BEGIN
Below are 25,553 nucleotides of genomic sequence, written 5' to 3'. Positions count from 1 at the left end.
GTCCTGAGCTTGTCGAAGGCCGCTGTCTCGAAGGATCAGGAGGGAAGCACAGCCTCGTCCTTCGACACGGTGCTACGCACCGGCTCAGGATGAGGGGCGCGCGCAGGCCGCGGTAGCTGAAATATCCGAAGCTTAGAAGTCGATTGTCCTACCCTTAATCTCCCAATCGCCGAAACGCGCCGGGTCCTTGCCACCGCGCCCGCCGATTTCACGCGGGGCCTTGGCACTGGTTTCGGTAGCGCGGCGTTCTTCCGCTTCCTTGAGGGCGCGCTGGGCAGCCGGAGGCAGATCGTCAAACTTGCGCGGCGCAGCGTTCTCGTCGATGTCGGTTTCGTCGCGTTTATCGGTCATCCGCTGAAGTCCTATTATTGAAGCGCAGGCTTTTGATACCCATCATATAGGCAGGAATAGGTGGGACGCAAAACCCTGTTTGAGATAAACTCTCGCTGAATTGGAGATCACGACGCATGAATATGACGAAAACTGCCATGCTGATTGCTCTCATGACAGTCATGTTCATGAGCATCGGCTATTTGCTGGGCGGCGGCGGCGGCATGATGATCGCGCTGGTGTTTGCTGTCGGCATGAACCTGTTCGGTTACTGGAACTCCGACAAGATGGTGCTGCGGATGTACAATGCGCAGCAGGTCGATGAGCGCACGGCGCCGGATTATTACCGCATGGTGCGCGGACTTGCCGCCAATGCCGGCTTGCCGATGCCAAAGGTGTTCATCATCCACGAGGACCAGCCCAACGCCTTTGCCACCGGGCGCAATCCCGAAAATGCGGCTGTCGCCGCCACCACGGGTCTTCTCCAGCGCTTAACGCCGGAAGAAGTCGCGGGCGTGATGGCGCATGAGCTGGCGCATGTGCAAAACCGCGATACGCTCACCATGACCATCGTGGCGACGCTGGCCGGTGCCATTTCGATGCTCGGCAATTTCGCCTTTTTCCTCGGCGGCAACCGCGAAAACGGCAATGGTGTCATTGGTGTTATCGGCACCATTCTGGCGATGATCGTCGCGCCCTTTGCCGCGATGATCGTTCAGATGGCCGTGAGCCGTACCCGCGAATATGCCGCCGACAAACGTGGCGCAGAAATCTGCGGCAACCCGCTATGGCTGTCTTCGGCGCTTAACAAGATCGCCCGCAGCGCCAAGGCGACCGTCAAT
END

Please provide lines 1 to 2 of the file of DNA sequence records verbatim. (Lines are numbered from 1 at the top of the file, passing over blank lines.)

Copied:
Below are 25,553 nucleotides of genomic sequence, written 5' to 3'. Positions count from 1 at the left end.
GTCCTGAGCTTGTCGAAGGCCGCTGTCTCGAAGGATCAGGAGGGAAGCACAGCCTCGTCCTTCGACACGGTGCTACGCACCGGCTCAGGATGAGGGGCGCGCGCAGGCCGCGGTAGCTGAAATATCCGAAGCTTAGAAGTCGATTGTCCTACCCTTAATCTCCCAATCGCCGAAACGCGCCGGGTCCTTGCCACCGCGCCCGCCGATTTCACGCGGGGCCTTGGCACTGGTTTCGGTAGCGCGGCGTTCTTCCGCTTCCTTGAGGGCGCGCTGGGCAGCCGGAGGCAGATCGTCAAACTTGCGCGGCGCAGCGTTCTCGTCGATGTCGGTTTCGTCGCGTTTATCGGTCATCCGCTGAAGTCCTATTATTGAAGCGCAGGCTTTTGATACCCATCATATAGGCAGGAATAGGTGGGACGCAAAACCCTGTTTGAGATAAACTCTCGCTGAATTGGAGATCACGACGCATGAATATGACGAAAACTGCCATGCTGATTGCTCTCATGACAGTCATGTTCATGAGCATCGGCTATTTGCTGGGCGGCGGCGGCGGCATGATGATCGCGCTGGTGTTTGCTGTCGGCATGAACCTGTTCGGTTACTGGAACTCCGACAAGATGGTGCTGCGGATGTACAATGCGCAGCAGGTCGATGAGCGCACGGCGCCGGATTATTACCGCATGGTGCGCGGACTTGCCGCCAATGCCGGCTTGCCGATGCCAAAGGTGTTCATCATCCACGAGGACCAGCCCAACGCCTTTGCCACCGGGCGCAATCCCGAAAATGCGGCTGTCGCCGCCACCACGGGTCTTCTCCAGCGCTTAACGCCGGAAGAAGTCGCGGGCGTGATGGCGCATGAGCTGGCGCATGTGCAAAACCGCGATACGCTCACCATGACCATCGTGGCGACGCTGGCCGGTGCCATTTCGATGCTCGGCAATTTCGCCTTTTTCCTCGGCGGCAACCGCGAAAACGGCAATGGTGTCATTGGTGTTATCGGCACCATTCTGGCGATGATCGTCGCGCCCTTTGCCGCGATGATCGTTCAGATGGCCGTGAGCCGTACCCGCGAATATGCCGCCGACAAACGTGGCGCAGAAATCTGCGGCAACCCGCTATGGCTGTCTTCGGCGCTTAACAAGATCGCCCGCAGCGCCAAGGCGACCGTCAAT